My family gets home later than usual tonight. I decided to use the time to make room in the vegetable bin by cooking a bunch of vegetables. My original plan was to serve all of them with the main entree tonight (Italian chicken sausages). I roasted cauliflower and semi circles of delicata squash with a drizzle of olive oil and a little salt. I also sauteed some chard with shallots.

I still have the chard with shallots. They are untouched. The rest of the vegetables are in my stomach. It started by my looking at one of those little cooked crescents of squash. My massage therapist, Jann grew it and gave it to me. Heaven, every crescent of it. Then I thought, “That cauliflower looks pretty good. It was a small head and I’m really the only one in the family who likes it anyway.” So I ate that.

Now I’m a little full but I still have 45 minutes to get hungry again for a sausage and some chard. Somehow I think I will work up an adequate appetite.

Also ravenous, but not just today, is my cat, Ollie. He has hyperthyroidism and we are still trying to get it treated successfully. This gives him a large appetite and also makes him run around the house at times, in a seemingly manic state. This morning, he climbed into bed with me. He was sweet and snuggly. I gave him a lot of attention. Then he put his paw on my breast and put out his claws slightly, like he does when he wants to play. I thought, “I wonder if he could get through my nightgown, my skin, and the plastic tissue expander? I thought that he probably couldn’t but was not entirely thrilled with the idea of springing a leak in the expander. So I shifted my weight a little and remonstrated, “Kitty!”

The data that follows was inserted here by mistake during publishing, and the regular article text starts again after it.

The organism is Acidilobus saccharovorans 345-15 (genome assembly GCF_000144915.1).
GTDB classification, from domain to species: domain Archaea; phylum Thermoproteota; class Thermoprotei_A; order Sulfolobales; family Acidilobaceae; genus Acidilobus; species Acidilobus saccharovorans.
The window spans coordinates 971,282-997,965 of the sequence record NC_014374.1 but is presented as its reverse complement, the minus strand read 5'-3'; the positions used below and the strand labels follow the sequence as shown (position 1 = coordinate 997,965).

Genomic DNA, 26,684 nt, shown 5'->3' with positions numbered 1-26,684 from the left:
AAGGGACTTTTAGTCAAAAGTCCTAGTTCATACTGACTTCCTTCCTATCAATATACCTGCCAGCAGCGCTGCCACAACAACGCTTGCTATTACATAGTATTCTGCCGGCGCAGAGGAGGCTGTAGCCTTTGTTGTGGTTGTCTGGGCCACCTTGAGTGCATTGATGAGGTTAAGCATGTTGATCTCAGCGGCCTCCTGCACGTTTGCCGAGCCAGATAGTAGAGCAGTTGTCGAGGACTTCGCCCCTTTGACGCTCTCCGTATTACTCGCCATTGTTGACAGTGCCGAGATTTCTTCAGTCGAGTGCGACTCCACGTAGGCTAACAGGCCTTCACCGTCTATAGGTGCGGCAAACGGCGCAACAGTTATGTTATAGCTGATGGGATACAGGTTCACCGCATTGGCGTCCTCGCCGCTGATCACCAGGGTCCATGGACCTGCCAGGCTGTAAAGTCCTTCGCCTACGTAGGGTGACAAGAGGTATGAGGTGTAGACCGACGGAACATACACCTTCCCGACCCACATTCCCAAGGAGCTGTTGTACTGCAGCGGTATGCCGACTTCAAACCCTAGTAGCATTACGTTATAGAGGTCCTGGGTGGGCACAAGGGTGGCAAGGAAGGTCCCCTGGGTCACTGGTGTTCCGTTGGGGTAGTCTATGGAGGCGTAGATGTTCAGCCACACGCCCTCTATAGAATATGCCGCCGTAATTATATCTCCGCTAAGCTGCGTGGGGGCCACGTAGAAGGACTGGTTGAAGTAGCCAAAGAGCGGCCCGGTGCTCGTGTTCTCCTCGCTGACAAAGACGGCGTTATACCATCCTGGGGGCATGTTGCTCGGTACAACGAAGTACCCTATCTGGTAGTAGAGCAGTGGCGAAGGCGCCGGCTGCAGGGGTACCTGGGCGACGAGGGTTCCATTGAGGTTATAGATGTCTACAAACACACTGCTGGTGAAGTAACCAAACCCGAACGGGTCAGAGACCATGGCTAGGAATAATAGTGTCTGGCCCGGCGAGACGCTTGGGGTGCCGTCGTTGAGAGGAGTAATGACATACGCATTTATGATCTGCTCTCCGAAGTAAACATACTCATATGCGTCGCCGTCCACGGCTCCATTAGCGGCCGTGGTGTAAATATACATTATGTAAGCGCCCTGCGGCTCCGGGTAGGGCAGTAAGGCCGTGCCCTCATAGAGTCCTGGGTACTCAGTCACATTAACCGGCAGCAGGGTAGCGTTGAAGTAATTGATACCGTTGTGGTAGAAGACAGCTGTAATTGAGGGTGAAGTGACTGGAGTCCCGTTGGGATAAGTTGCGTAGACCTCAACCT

You will not believe what he did next. He took a playful bite at my breast, not just once but twice! He’s never done that before in the 11 years he’s lived with us. I wondered why this was the first time. Maybe this is crazy, but I think when he reached out his paw, he was confused by how hard my temporary breast is. It’s a bag full of saltwater, under my skin, after all. Maybe he thought it was my elbow or something.

Now Ollie’s eating greenery from a vase of flowers on the table. Now that’s something he’s done many times before. But a fake breast? Maybe he has another illness. With humans, habitually eating items that are not food is called, “pica.” Maybe he has pica. I’d leave you on this note, but I have a funny pica story.

When I was on internship (a one year clinical position that was required to finish my Ph.D. in clinical psychology), we had a morning meeting one day to assign cases to the interns. This was a normal thing that we did every time we had clinic duty. The referral questions were written down on a phone message by the clinic secretary, along with the patient’s name and age. There was a 4 year-old coming in for an evaluation. The supervising psychologist read the secretary’s notes aloud, “Eats couch.”  I said, “I’ll take the couch eater!” No one else in the group liked preschool aged children like I do, so my preference was uncontested. Yes, it was my first and only pica case.

Chew on that.